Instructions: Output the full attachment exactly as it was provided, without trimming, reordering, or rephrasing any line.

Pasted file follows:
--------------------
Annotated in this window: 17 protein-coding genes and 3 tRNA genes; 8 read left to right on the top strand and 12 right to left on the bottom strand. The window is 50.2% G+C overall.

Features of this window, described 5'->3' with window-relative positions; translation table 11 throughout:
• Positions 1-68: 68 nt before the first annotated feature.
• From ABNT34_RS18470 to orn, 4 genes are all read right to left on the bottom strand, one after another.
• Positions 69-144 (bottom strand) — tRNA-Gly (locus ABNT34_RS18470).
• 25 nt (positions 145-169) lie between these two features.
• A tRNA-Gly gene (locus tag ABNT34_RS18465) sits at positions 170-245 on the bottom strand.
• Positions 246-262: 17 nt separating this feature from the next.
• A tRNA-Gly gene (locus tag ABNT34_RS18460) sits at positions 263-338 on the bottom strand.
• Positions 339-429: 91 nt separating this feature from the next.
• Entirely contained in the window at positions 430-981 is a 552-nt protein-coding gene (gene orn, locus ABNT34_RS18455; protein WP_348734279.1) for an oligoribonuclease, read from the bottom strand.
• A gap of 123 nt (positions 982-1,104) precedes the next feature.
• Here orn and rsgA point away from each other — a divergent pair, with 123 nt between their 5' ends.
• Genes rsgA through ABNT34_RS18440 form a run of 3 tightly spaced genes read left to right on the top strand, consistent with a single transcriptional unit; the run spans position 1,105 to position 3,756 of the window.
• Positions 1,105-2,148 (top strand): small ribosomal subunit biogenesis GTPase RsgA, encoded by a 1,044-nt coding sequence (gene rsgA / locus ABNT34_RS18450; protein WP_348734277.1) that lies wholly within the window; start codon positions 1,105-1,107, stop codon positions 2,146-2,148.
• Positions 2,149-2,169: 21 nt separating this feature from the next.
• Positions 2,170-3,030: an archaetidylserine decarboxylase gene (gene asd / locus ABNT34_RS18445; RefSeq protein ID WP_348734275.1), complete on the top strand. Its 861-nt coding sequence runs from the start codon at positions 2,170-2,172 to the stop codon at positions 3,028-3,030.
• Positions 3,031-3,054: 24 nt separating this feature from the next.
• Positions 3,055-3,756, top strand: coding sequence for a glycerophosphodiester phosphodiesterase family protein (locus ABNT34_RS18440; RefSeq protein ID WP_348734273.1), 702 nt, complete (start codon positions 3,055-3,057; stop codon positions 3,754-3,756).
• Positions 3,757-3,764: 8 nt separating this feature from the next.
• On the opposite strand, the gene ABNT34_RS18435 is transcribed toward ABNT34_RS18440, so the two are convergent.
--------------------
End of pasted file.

Annotated in this window: 17 protein-coding genes and 3 tRNA genes; 8 read left to right on the top strand and 12 right to left on the bottom strand. The window is 50.2% G+C overall.

Features of this window, described 5'->3' with window-relative positions; translation table 11 throughout:
• Positions 1-68: 68 nt before the first annotated feature.
• From ABNT34_RS18470 to orn, 4 genes are all read right to left on the bottom strand, one after another.
• Positions 69-144 (bottom strand) — tRNA-Gly (locus ABNT34_RS18470).
• 25 nt (positions 145-169) lie between these two features.
• A tRNA-Gly gene (locus tag ABNT34_RS18465) sits at positions 170-245 on the bottom strand.
• Positions 246-262: 17 nt separating this feature from the next.
• A tRNA-Gly gene (locus tag ABNT34_RS18460) sits at positions 263-338 on the bottom strand.
• Positions 339-429: 91 nt separating this feature from the next.
• Entirely contained in the window at positions 430-981 is a 552-nt protein-coding gene (gene orn, locus ABNT34_RS18455; protein WP_348734279.1) for an oligoribonuclease, read from the bottom strand.
• A gap of 123 nt (positions 982-1,104) precedes the next feature.
• Here orn and rsgA point away from each other — a divergent pair, with 123 nt between their 5' ends.
• Genes rsgA through ABNT34_RS18440 form a run of 3 tightly spaced genes read left to right on the top strand, consistent with a single transcriptional unit; the run spans position 1,105 to position 3,756 of the window.
• Positions 1,105-2,148 (top strand): small ribosomal subunit biogenesis GTPase RsgA, encoded by a 1,044-nt coding sequence (gene rsgA / locus ABNT34_RS18450; protein WP_348734277.1) that lies wholly within the window; start codon positions 1,105-1,107, stop codon positions 2,146-2,148.
• Positions 2,149-2,169: 21 nt separating this feature from the next.
• Positions 2,170-3,030: an archaetidylserine decarboxylase gene (gene asd / locus ABNT34_RS18445; RefSeq protein ID WP_348734275.1), complete on the top strand. Its 861-nt coding sequence runs from the start codon at positions 2,170-2,172 to the stop codon at positions 3,028-3,030.
• Positions 3,031-3,054: 24 nt separating this feature from the next.
• Positions 3,055-3,756, top strand: coding sequence for a glycerophosphodiester phosphodiesterase family protein (locus ABNT34_RS18440; RefSeq protein ID WP_348734273.1), 702 nt, complete (start codon positions 3,055-3,057; stop codon positions 3,754-3,756).
• Positions 3,757-3,764: 8 nt separating this feature from the next.
• On the opposite strand, the gene ABNT34_RS18435 is transcribed toward ABNT34_RS18440, so the two are convergent.